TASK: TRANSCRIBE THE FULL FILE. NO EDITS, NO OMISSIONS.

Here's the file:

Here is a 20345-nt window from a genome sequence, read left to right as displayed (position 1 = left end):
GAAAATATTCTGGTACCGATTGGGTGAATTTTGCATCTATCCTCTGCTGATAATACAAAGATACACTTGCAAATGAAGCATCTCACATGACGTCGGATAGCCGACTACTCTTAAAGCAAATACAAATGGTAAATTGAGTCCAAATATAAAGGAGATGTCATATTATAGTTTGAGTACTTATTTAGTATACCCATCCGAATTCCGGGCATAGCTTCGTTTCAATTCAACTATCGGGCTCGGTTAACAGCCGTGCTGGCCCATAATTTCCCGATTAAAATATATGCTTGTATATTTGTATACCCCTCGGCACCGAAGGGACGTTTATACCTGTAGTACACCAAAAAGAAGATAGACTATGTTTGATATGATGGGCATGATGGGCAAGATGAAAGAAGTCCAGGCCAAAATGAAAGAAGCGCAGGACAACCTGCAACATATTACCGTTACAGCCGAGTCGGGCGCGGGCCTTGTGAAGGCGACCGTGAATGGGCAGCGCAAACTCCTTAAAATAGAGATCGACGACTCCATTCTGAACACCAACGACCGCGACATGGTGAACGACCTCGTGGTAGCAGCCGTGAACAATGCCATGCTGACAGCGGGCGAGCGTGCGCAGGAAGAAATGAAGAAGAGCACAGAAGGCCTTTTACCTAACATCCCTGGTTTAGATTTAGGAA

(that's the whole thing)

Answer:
Here is a 20345-nt window from a genome sequence, read left to right as displayed (position 1 = left end):
GAAAATATTCTGGTACCGATTGGGTGAATTTTGCATCTATCCTCTGCTGATAATACAAAGATACACTTGCAAATGAAGCATCTCACATGACGTCGGATAGCCGACTACTCTTAAAGCAAATACAAATGGTAAATTGAGTCCAAATATAAAGGAGATGTCATATTATAGTTTGAGTACTTATTTAGTATACCCATCCGAATTCCGGGCATAGCTTCGTTTCAATTCAACTATCGGGCTCGGTTAACAGCCGTGCTGGCCCATAATTTCCCGATTAAAATATATGCTTGTATATTTGTATACCCCTCGGCACCGAAGGGACGTTTATACCTGTAGTACACCAAAAAGAAGATAGACTATGTTTGATATGATGGGCATGATGGGCAAGATGAAAGAAGTCCAGGCCAAAATGAAAGAAGCGCAGGACAACCTGCAACATATTACCGTTACAGCCGAGTCGGGCGCGGGCCTTGTGAAGGCGACCGTGAATGGGCAGCGCAAACTCCTTAAAATAGAGATCGACGACTCCATTCTGAACACCAACGACCGCGACATGGTGAACGACCTCGTGGTAGCAGCCGTGAACAATGCCATGCTGACAGCGGGCGAGCGTGCGCAGGAAGAAATGAAGAAGAGCACAGAAGGCCTTTTACCTAACATCCCTGGTTTAGATTTAGGAA